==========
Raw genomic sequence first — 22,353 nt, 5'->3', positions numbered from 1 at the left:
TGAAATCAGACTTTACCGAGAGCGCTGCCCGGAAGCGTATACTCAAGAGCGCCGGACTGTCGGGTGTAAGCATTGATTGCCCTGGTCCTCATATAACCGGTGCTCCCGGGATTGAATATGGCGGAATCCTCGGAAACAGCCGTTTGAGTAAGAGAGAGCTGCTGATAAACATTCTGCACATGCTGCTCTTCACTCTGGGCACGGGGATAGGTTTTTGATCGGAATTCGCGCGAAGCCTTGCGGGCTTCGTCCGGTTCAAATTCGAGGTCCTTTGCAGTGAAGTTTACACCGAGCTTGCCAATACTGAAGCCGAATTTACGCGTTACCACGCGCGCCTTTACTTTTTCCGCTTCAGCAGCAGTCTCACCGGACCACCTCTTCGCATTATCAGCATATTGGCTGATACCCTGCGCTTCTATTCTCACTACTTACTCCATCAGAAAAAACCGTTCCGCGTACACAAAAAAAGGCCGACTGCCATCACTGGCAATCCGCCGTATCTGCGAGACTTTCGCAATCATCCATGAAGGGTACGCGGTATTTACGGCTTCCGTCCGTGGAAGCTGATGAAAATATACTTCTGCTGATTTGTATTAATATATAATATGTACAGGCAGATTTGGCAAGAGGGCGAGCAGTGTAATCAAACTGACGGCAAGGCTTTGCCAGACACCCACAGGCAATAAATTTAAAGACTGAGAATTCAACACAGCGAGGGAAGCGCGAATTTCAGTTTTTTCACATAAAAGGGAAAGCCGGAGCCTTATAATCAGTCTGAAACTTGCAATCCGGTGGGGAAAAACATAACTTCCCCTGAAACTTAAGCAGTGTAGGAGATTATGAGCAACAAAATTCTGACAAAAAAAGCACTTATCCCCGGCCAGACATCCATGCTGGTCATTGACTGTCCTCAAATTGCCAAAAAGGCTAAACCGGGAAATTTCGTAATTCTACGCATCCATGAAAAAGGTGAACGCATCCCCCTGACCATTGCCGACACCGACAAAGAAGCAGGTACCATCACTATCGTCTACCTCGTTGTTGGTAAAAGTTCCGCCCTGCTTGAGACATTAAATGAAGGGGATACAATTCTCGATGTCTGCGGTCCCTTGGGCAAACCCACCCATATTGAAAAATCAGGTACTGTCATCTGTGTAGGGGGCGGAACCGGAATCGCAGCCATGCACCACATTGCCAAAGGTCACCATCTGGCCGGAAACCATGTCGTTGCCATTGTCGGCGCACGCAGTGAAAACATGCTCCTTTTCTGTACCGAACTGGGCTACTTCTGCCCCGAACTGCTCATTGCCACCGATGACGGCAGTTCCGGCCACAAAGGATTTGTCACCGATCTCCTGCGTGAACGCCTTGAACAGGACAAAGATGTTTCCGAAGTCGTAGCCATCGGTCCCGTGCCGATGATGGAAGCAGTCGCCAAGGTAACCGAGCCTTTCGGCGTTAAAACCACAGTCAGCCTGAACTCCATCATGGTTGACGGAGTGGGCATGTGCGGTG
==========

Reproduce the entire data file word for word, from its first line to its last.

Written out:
Raw genomic sequence first — 22,353 nt, 5'->3', positions numbered from 1 at the left:
TGAAATCAGACTTTACCGAGAGCGCTGCCCGGAAGCGTATACTCAAGAGCGCCGGACTGTCGGGTGTAAGCATTGATTGCCCTGGTCCTCATATAACCGGTGCTCCCGGGATTGAATATGGCGGAATCCTCGGAAACAGCCGTTTGAGTAAGAGAGAGCTGCTGATAAACATTCTGCACATGCTGCTCTTCACTCTGGGCACGGGGATAGGTTTTTGATCGGAATTCGCGCGAAGCCTTGCGGGCTTCGTCCGGTTCAAATTCGAGGTCCTTTGCAGTGAAGTTTACACCGAGCTTGCCAATACTGAAGCCGAATTTACGCGTTACCACGCGCGCCTTTACTTTTTCCGCTTCAGCAGCAGTCTCACCGGACCACCTCTTCGCATTATCAGCATATTGGCTGATACCCTGCGCTTCTATTCTCACTACTTACTCCATCAGAAAAAACCGTTCCGCGTACACAAAAAAAGGCCGACTGCCATCACTGGCAATCCGCCGTATCTGCGAGACTTTCGCAATCATCCATGAAGGGTACGCGGTATTTACGGCTTCCGTCCGTGGAAGCTGATGAAAATATACTTCTGCTGATTTGTATTAATATATAATATGTACAGGCAGATTTGGCAAGAGGGCGAGCAGTGTAATCAAACTGACGGCAAGGCTTTGCCAGACACCCACAGGCAATAAATTTAAAGACTGAGAATTCAACACAGCGAGGGAAGCGCGAATTTCAGTTTTTTCACATAAAAGGGAAAGCCGGAGCCTTATAATCAGTCTGAAACTTGCAATCCGGTGGGGAAAAACATAACTTCCCCTGAAACTTAAGCAGTGTAGGAGATTATGAGCAACAAAATTCTGACAAAAAAAGCACTTATCCCCGGCCAGACATCCATGCTGGTCATTGACTGTCCTCAAATTGCCAAAAAGGCTAAACCGGGAAATTTCGTAATTCTACGCATCCATGAAAAAGGTGAACGCATCCCCCTGACCATTGCCGACACCGACAAAGAAGCAGGTACCATCACTATCGTCTACCTCGTTGTTGGTAAAAGTTCCGCCCTGCTTGAGACATTAAATGAAGGGGATACAATTCTCGATGTCTGCGGTCCCTTGGGCAAACCCACCCATATTGAAAAATCAGGTACTGTCATCTGTGTAGGGGGCGGAACCGGAATCGCAGCCATGCACCACATTGCCAAAGGTCACCATCTGGCCGGAAACCATGTCGTTGCCATTGTCGGCGCACGCAGTGAAAACATGCTCCTTTTCTGTACCGAACTGGGCTACTTCTGCCCCGAACTGCTCATTGCCACCGATGACGGCAGTTCCGGCCACAAAGGATTTGTCACCGATCTCCTGCGTGAACGCCTTGAACAGGACAAAGATGTTTCCGAAGTCGTAGCCATCGGTCCCGTGCCGATGATGGAAGCAGTCGCCAAGGTAACCGAGCCTTTCGGCGTTAAAACCACAGTCAGCCTGAACTCCATCATGGTTGACGGAGTGGGCATGTGCGGTG